On Nov. 15, eWEEK Senior Editor Peter Galli posted a blog on Microsoft Watch about Red Hats rejection of Microsofts patent protection overtures. Following are just two of the responses:
The company I work for is a Microsoft and Red Hat shop. Honestly, we dont care about the Microsoft-Linux-Unix holy wars going on. This is about business. Our company is growing quickly, and, for us to get to the next level, we need to reduce risk and be as efficient as possible. Interoperability is not an option, its a must.
Everything Im reading implies that Red Hat is having problems digesting the "religious" issues and not looking at the business aspect. If Red Hat is going to stick with this approach, then I have to wonder if it makes sense to stick with Red Hat.
If Red Hat claims this deal isnt required, then why is it letting its biggest competitor, Novell, have an advantage? Get on the phone with Microsoft, sign and get it over with.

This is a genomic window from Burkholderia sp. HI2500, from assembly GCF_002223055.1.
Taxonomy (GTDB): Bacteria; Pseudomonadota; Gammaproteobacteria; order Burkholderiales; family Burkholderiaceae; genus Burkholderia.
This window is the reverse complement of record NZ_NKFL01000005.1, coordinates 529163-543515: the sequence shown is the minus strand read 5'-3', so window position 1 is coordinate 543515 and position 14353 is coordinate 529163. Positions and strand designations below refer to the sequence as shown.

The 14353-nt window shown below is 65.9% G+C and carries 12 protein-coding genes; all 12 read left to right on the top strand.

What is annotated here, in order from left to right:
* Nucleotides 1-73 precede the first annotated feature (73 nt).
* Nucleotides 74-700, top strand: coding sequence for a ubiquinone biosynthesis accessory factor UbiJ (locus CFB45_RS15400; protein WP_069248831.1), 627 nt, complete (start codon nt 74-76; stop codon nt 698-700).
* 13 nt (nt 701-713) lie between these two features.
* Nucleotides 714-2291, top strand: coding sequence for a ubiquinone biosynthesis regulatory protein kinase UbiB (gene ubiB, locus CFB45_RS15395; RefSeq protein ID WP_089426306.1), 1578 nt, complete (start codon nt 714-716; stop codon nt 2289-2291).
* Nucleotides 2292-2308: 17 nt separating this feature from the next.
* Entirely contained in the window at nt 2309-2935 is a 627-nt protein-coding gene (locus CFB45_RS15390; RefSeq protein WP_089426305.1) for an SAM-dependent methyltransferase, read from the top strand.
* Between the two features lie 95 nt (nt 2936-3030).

In light of Oracle squeezing Red Hat on its own turf, Red Hat cant afford to be left out of these business relationships. Were taking a wait-and-see attitude because most of us cant believe Red Hat would be dumb enough to sit on the sidelines. Otherwise, we will be taking another look at SUSE.
Microsoft is not in business to be public-spirited (any more than Red Hat is). Microsoft is in business to make money, which it has historically done by cornering markets so it doesnt have to use low commodity pricing models. Thats worked well for the company to date, and there has been no major shift in personnel lately that I know of—no "new broom." Why exactly should everyone expect that Microsoft has suddenly turned into a charity? And why does it take a "religious" attitude to ask this hardheaded question?